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Publication numberUS5666460 A
Publication typeGrant
Application numberUS 08/490,357
Publication dateSep 9, 1997
Filing dateJun 14, 1995
Priority dateJun 20, 1994
Fee statusPaid
Also published asDE69507747D1, DE69507747T2, EP0689354A2, EP0689354A3, EP0689354B1
Publication number08490357, 490357, US 5666460 A, US 5666460A, US-A-5666460, US5666460 A, US5666460A
InventorsMinemasa Ohta, Naoto Itoh
Original AssigneePioneer Video Corporation, Pioneer Electronic Corporation
Export CitationBiBTeX, EndNote, RefMan
External Links: USPTO, USPTO Assignment, Espacenet
Compressed picture information recording apparatus performing in real time
US 5666460 A
Abstract
A compressed picture information recording apparatus which sequentially stores modulated compressed video signals in a memory, and reads information from the memory in such a way as to reduce the information reading speed when the remaining memory space becomes smaller than a predetermined value and to increase the information reading speed when the remaining memory space becomes greater than the predetermined value. This apparatus records the read information on a recording disk at a recording linear velocity according to the information reading speed. This structure permits compressed video signals excluding invalid data to be continuously recorded on the recording disk at a variable transfer rate according to the producing rate of the compressed video signals, thus ensuring a high recording efficiency.
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Claims(3)
What is claimed is:
1. A compressed picture information recording apparatus for performing digital compression coding on a video signal and recording the coded video signal on a recording disk, continuously in real time, said apparatus comprising:
an image compression encoder sequentially outputting a modulated compressed video signal obtained by compressing and modulating said video signal;
a memory;
write/read means for sequentially storing said modulated compressed video signal in said memory and reading said modulated compressed video signal from said memory in a storing order in accordance with a read clock signal;
recording means for recording said modulated compressed video signal, read from said memory, on said recording disk;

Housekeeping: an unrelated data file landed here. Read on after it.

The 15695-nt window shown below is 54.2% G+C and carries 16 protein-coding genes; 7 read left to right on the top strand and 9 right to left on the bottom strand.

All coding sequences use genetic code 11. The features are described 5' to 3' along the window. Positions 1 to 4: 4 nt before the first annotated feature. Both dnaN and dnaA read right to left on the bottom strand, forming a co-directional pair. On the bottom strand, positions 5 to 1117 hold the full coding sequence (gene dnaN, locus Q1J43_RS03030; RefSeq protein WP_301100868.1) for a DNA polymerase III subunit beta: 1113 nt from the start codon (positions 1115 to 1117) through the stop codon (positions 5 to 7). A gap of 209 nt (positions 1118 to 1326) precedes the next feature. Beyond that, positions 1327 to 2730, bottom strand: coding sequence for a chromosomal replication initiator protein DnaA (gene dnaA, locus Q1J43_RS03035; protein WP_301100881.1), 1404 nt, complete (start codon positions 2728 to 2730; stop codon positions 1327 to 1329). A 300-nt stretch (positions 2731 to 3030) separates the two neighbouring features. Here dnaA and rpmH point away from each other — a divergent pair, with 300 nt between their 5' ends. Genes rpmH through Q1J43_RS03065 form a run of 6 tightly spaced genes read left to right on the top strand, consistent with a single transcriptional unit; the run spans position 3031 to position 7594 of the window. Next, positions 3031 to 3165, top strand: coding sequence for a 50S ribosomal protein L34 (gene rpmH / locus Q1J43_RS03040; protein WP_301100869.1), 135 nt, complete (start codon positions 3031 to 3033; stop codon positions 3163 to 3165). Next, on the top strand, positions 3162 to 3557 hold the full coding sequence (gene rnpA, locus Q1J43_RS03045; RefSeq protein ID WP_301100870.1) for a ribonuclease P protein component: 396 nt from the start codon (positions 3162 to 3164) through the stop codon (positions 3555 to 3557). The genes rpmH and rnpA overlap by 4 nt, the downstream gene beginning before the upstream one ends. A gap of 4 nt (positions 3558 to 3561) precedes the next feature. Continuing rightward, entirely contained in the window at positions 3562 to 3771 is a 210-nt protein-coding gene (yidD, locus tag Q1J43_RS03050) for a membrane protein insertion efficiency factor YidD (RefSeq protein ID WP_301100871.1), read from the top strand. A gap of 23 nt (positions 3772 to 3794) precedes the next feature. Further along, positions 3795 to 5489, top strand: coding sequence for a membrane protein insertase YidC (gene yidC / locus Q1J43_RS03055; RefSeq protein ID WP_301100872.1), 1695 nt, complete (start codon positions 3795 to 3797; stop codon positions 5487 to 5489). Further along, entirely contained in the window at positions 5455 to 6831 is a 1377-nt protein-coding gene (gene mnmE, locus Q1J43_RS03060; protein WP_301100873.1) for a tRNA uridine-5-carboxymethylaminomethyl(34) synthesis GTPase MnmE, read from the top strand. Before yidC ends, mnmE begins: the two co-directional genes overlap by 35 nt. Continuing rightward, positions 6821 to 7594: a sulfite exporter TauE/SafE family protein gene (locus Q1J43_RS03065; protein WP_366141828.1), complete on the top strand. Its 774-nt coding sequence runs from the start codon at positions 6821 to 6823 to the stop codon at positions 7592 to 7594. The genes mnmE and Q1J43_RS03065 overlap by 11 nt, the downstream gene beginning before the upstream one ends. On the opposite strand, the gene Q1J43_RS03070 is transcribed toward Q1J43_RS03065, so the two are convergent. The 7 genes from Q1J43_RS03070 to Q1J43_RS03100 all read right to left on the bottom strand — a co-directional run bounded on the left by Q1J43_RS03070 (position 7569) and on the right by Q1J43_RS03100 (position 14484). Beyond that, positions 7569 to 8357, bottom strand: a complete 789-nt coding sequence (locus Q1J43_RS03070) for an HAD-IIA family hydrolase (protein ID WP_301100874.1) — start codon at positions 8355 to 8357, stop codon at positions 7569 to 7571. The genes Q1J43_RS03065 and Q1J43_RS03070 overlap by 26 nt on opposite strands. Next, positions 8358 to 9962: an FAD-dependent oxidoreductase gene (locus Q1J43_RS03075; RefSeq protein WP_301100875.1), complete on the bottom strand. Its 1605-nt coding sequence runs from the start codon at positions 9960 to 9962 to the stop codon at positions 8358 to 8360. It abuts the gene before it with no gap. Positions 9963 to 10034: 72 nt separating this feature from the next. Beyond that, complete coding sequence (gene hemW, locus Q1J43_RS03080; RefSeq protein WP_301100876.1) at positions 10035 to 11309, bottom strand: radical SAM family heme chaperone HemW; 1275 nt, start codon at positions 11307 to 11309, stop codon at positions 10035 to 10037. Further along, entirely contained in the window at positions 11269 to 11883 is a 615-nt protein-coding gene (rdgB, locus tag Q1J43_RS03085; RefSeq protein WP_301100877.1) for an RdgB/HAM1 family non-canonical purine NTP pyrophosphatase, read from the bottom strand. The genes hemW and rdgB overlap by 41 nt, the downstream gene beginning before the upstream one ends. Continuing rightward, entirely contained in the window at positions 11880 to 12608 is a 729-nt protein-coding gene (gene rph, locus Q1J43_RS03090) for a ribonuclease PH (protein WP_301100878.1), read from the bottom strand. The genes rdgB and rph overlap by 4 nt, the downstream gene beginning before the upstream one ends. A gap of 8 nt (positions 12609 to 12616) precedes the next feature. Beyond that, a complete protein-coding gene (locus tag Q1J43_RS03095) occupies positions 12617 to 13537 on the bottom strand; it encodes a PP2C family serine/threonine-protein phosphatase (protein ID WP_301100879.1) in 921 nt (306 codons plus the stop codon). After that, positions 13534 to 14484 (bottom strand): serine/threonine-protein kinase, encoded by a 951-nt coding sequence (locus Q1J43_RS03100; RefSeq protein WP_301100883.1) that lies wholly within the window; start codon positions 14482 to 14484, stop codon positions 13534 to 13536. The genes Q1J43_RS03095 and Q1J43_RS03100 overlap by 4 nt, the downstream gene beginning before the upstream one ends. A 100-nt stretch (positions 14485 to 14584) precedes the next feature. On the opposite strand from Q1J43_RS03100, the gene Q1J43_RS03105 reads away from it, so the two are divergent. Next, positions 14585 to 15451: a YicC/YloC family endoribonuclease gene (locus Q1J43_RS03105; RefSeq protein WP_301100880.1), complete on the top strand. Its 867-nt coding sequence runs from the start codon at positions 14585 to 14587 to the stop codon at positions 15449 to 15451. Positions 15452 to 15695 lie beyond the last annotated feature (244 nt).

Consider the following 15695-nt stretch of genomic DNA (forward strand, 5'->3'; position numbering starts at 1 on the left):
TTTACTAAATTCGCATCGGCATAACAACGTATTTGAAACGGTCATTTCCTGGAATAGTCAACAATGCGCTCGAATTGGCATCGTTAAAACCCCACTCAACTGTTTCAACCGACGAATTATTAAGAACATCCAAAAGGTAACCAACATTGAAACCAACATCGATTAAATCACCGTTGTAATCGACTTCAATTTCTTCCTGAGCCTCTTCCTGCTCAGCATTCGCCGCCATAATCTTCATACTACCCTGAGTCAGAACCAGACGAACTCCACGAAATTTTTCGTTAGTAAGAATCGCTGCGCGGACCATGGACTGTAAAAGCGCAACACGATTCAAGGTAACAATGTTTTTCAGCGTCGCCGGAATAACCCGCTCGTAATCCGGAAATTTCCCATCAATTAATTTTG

residual data amount detecting means for detecting an amount of residual data in said memory; and
a controller for reducing a frequency of said read clock signal when said amount of residual data is smaller than a predetermined value, increasing said frequency of said read clock signal when said amount of residual data is greater than said predetermined value, and adjusting a linear recording velocity of said recording means in accordance with adjustment of said frequency of said read clock signal.
2. The apparatus according to claim 1 herein said memory is a FIFO (First In First Out) type.
3. The apparatus according to claim 1, wherein said residual data amount detecting means detects said amount of residual data based on a difference between a number of pulses of a write clock signal supplied to said memory and a number of pulses of said read clock signal.
Description
BACKGROUND OF THE INVENTION

1. Field of the Invention

The present invention relates to a compressed picture information recording apparatus for recording compressed picture information on a recording disk.

2. Description of the Related Art

FIG. 1 shows the structure of a recording apparatus for subjecting a video signal, reproduced by a VTR (Video Tape Recorder), to image compression and then recording the compressed video signal on a recording disk.

In FIG. 1, digital video signals reproduced by a VTR 1 are supplied to an image compression encoder 2. The image compression encoder 2 performs compression coding on such digital video signals, yielding compressed video signals, and converts the compressed video signals to have the proper recording format. The image compression encoder 2 then supplies the resultant video signals to an LBR (Laser Beam Recorder) 3. The LBR 3 sequentially records the format-changed compressed video signals on the recording disk.

The data recording rate, R0, of such a recording disk is constant. Therefore, the image compression encoder 2 carries out the compression coding on the minimum condition that the producing rate, R1, of the compressed video signals obtained in the compression coding does not exceed the recording rate R0 and in such a way that the producing rate R1 sufficiently approaches the recording rate R0.

At this time, the producing rate of compressed video signals, which are obtained based on video signals with a relatively complex image quality in the image compression encoder 2, is greater than the producing rate of compressed video signals, which are obtained based on video signals with a simple image quality. Consequently, the producing rate R1 generally varies in the range of several tens to 100% with respect to the recording rate R0.

The image compression encoder 2 is demanded to perform effectively compressing data with as small variation of the producing rate R1 as possible, and to affix invalid data to the produced data as shown in FIG. 2 with respect to the producing rate that varies at last, establishing the following condition.

Producing rate R1+Invalid rate R2=Recording rate R0

As a result, the variable producing rate is forcibly set to a constant rate (equivalent to the recording rate R0) so that both rates match with each other.

GOP (Group of Pictures) in FIG. 2 is a processing unit in the compression coding of video signals as specified by the ISO 11172 MPEG (Motion Picture Coding Experts Group) system.

With the use of a recording disk whose recording rate R0 is constant, even when the producing rate of the compressed video signals obtained by the image compression encoder is relatively small, data irrelevant to the picture to be recorded is also recorded at the time of recording. The recording efficiency is therefore deteriorated.